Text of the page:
Yes I agree, but just how many e-commerce businesses do you like on FB? I know I don't do many and I don't think many of my friends do either, that's the only problem with this, FB have limited how/why results are shown to people, which has both pros and cons:

Pros - You get real recommendations from people you know and trust.
Cons - If your not a FB whore (sorry couldn't think of a better word lol) and neither are your friends, your results will be limited.

Check out this quote:
When I’ve watched Facebook show me demos of Facebook Graph Search, and do some of the example searches I’ve itemized above, it’s impressive. But it’s also impressive because it’s a person from Facebook who makes heavy use on Facebook to connect to things and who is in turn tapping into the knowledge of many other Facebookers who are similarly hyper-connected. They are not, in a word, normal.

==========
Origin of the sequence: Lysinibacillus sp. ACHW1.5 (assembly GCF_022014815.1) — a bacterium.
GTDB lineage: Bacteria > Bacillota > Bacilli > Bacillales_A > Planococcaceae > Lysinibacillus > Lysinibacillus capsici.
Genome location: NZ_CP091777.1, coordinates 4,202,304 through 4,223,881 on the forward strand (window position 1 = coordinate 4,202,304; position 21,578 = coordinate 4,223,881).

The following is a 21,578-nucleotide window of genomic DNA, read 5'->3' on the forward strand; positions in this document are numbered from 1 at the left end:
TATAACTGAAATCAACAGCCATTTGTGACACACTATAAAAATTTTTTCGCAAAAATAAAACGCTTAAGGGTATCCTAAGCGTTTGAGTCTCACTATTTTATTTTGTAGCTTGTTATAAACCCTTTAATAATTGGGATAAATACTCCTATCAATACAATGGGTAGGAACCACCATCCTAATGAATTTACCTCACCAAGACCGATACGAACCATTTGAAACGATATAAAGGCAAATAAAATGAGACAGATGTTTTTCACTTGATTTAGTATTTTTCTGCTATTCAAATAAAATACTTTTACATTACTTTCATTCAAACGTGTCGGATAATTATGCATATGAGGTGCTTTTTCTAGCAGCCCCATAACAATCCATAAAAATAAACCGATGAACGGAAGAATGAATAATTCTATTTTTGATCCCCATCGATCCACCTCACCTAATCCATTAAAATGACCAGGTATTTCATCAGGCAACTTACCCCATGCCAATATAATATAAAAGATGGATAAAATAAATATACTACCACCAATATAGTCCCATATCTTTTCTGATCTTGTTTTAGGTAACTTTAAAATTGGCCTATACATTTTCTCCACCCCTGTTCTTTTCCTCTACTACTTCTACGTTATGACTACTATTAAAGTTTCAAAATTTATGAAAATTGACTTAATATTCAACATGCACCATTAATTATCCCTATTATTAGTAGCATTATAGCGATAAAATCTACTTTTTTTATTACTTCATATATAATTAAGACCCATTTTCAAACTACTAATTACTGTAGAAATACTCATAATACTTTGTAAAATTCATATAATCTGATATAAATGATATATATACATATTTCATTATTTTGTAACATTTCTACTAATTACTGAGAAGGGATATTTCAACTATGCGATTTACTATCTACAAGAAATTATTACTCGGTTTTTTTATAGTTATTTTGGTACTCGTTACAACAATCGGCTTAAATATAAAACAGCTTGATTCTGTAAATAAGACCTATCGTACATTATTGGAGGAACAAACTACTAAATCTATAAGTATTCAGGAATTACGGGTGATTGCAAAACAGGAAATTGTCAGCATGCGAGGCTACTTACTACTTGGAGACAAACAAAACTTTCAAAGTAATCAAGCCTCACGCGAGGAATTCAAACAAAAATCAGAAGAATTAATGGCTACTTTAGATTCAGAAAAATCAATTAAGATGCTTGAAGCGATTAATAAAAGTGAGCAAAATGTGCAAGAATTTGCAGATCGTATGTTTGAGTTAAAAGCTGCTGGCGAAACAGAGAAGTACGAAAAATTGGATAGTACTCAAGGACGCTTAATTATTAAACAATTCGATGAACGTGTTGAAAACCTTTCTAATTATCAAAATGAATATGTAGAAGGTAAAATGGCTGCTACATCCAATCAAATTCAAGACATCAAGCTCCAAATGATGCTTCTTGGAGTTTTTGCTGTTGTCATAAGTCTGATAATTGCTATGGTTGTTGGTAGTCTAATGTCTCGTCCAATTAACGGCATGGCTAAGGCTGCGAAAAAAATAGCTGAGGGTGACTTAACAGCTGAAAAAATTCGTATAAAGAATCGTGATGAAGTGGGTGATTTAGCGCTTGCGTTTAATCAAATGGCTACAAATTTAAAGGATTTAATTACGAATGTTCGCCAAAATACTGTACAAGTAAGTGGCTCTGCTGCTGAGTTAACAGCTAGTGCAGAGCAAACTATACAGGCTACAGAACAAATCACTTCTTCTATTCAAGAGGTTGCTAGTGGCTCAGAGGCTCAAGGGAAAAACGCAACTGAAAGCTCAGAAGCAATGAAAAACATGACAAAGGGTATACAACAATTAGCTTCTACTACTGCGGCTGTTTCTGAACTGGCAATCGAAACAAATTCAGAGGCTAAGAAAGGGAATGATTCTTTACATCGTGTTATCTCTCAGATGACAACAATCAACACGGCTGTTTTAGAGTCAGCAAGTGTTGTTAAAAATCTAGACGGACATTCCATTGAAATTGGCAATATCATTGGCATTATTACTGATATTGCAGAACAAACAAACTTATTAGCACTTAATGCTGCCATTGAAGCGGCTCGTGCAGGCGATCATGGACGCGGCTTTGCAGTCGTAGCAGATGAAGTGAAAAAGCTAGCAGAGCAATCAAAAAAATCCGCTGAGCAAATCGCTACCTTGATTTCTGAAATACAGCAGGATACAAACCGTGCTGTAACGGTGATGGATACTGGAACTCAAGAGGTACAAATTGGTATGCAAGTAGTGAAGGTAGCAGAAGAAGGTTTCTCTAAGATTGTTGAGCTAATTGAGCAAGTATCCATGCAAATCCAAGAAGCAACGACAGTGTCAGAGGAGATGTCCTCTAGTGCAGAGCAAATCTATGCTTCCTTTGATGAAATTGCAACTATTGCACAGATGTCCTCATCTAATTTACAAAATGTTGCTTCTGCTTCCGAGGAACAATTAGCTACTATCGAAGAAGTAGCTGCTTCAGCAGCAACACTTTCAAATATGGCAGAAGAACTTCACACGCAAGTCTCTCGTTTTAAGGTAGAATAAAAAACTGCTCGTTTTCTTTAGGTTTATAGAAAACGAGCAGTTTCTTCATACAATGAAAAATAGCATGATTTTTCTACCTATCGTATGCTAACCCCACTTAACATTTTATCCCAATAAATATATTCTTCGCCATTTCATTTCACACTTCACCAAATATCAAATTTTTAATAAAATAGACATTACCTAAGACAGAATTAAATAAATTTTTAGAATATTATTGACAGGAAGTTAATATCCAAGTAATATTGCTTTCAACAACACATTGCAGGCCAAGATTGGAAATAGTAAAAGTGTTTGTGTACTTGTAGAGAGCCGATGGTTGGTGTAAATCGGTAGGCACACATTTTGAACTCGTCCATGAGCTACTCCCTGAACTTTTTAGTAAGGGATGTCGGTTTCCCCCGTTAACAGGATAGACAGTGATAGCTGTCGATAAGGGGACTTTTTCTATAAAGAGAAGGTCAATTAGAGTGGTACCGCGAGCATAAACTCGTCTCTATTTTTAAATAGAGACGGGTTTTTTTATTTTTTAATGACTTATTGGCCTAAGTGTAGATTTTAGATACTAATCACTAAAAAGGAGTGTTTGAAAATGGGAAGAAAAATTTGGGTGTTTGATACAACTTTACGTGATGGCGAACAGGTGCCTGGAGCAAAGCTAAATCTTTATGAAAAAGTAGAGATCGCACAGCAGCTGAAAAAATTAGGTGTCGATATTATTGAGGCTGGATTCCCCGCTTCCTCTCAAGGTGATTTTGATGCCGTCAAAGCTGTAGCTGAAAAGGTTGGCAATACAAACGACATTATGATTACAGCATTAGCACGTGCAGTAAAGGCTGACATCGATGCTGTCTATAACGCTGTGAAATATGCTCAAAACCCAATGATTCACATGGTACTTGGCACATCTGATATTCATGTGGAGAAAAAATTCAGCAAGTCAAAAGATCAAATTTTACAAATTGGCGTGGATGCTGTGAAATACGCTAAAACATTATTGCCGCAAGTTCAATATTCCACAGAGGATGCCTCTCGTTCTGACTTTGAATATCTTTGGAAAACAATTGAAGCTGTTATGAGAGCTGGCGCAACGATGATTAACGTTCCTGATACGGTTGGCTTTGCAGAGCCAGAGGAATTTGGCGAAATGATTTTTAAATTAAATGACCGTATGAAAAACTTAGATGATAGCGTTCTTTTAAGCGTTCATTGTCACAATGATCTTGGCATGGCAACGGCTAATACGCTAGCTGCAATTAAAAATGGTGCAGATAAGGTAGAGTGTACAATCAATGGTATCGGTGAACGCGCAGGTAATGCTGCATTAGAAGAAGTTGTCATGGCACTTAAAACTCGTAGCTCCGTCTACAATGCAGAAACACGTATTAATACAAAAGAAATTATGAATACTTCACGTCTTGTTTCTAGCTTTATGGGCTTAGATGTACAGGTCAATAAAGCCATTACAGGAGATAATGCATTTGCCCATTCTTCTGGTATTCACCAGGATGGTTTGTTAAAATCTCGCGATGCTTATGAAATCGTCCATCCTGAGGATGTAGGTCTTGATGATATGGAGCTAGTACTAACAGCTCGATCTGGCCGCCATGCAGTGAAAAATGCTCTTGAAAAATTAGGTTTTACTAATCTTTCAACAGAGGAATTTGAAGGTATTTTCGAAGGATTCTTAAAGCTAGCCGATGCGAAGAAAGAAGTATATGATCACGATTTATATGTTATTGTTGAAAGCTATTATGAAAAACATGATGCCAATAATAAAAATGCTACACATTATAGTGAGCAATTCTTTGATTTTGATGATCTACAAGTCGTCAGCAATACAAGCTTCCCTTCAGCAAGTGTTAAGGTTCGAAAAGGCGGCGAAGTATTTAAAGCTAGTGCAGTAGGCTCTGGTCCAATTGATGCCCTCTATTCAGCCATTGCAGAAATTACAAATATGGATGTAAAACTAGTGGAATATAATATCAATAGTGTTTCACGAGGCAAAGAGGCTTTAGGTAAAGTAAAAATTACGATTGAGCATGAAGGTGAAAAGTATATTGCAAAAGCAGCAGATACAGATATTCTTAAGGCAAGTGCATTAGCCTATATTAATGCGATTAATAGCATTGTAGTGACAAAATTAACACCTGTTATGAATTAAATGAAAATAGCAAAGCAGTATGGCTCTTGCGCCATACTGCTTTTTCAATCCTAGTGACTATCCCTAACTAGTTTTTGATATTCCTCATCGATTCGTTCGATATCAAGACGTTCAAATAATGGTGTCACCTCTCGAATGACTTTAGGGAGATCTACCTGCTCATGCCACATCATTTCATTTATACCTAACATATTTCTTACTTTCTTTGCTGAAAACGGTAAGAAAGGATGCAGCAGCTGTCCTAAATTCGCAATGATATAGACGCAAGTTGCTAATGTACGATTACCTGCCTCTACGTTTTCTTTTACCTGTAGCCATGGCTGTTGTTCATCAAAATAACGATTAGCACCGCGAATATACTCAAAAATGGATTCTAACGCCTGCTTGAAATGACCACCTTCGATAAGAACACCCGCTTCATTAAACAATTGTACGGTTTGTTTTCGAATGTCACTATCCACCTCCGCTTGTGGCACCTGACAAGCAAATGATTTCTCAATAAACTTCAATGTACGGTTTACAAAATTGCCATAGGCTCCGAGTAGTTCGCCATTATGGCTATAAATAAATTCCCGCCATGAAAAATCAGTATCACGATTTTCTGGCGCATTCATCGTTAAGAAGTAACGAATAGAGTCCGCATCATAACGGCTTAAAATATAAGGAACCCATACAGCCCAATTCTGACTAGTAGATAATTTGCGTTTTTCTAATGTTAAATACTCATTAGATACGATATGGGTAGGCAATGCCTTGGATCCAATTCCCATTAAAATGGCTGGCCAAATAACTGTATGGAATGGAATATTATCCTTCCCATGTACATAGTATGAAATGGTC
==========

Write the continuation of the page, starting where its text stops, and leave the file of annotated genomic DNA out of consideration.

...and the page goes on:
That's from Danny at [searchengineland.com...] and I agree with him on this, that it sounds like it will be great for heavy FB users, but for other general users like me and most of the people I know, I just don't know how good its going to be for e-commerce sites.

I guess we will just have to see in time, but I really don't know if this will be a big money maker for e-commerce sites IMO.

Community, group, forum and gaming sites etc on the other hand could find this new search to be of great value, but I guess only time will tell!

NathanielB




msg:4536608
 5:20 pm on Jan 16, 2013 (gmt 0)

How often are people using FB?

Don't get me wrong, I'm not targeting how often people use FB, I'm targeting how often people like e-commerce sites!